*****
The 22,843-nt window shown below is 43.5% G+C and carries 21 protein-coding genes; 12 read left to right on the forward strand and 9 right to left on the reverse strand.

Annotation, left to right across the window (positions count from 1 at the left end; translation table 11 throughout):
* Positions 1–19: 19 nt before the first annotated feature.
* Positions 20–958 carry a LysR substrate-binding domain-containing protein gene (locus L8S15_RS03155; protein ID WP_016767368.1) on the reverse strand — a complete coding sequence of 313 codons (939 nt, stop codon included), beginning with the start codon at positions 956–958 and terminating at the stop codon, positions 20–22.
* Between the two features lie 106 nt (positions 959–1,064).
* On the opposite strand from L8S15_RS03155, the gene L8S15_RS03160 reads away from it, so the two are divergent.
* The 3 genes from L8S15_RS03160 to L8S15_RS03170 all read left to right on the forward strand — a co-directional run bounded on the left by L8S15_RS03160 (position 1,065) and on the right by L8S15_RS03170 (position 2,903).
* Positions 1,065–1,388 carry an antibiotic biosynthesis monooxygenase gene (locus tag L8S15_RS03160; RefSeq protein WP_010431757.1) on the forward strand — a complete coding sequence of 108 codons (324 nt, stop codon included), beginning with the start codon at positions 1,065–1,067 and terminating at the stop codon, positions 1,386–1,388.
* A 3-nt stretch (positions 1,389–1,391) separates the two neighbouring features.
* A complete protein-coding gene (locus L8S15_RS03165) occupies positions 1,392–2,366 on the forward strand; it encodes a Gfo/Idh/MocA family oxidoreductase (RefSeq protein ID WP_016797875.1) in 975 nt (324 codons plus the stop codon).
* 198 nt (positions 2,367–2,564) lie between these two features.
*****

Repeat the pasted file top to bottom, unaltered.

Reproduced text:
The 22,843-nt window shown below is 43.5% G+C and carries 21 protein-coding genes; 12 read left to right on the forward strand and 9 right to left on the reverse strand.

Annotation, left to right across the window (positions count from 1 at the left end; translation table 11 throughout):
* Positions 1–19: 19 nt before the first annotated feature.
* Positions 20–958 carry a LysR substrate-binding domain-containing protein gene (locus L8S15_RS03155; protein ID WP_016767368.1) on the reverse strand — a complete coding sequence of 313 codons (939 nt, stop codon included), beginning with the start codon at positions 956–958 and terminating at the stop codon, positions 20–22.
* Between the two features lie 106 nt (positions 959–1,064).
* On the opposite strand from L8S15_RS03155, the gene L8S15_RS03160 reads away from it, so the two are divergent.
* The 3 genes from L8S15_RS03160 to L8S15_RS03170 all read left to right on the forward strand — a co-directional run bounded on the left by L8S15_RS03160 (position 1,065) and on the right by L8S15_RS03170 (position 2,903).
* Positions 1,065–1,388 carry an antibiotic biosynthesis monooxygenase gene (locus tag L8S15_RS03160; RefSeq protein WP_010431757.1) on the forward strand — a complete coding sequence of 108 codons (324 nt, stop codon included), beginning with the start codon at positions 1,065–1,067 and terminating at the stop codon, positions 1,386–1,388.
* A 3-nt stretch (positions 1,389–1,391) separates the two neighbouring features.
* A complete protein-coding gene (locus L8S15_RS03165) occupies positions 1,392–2,366 on the forward strand; it encodes a Gfo/Idh/MocA family oxidoreductase (RefSeq protein ID WP_016797875.1) in 975 nt (324 codons plus the stop codon).
* 198 nt (positions 2,367–2,564) lie between these two features.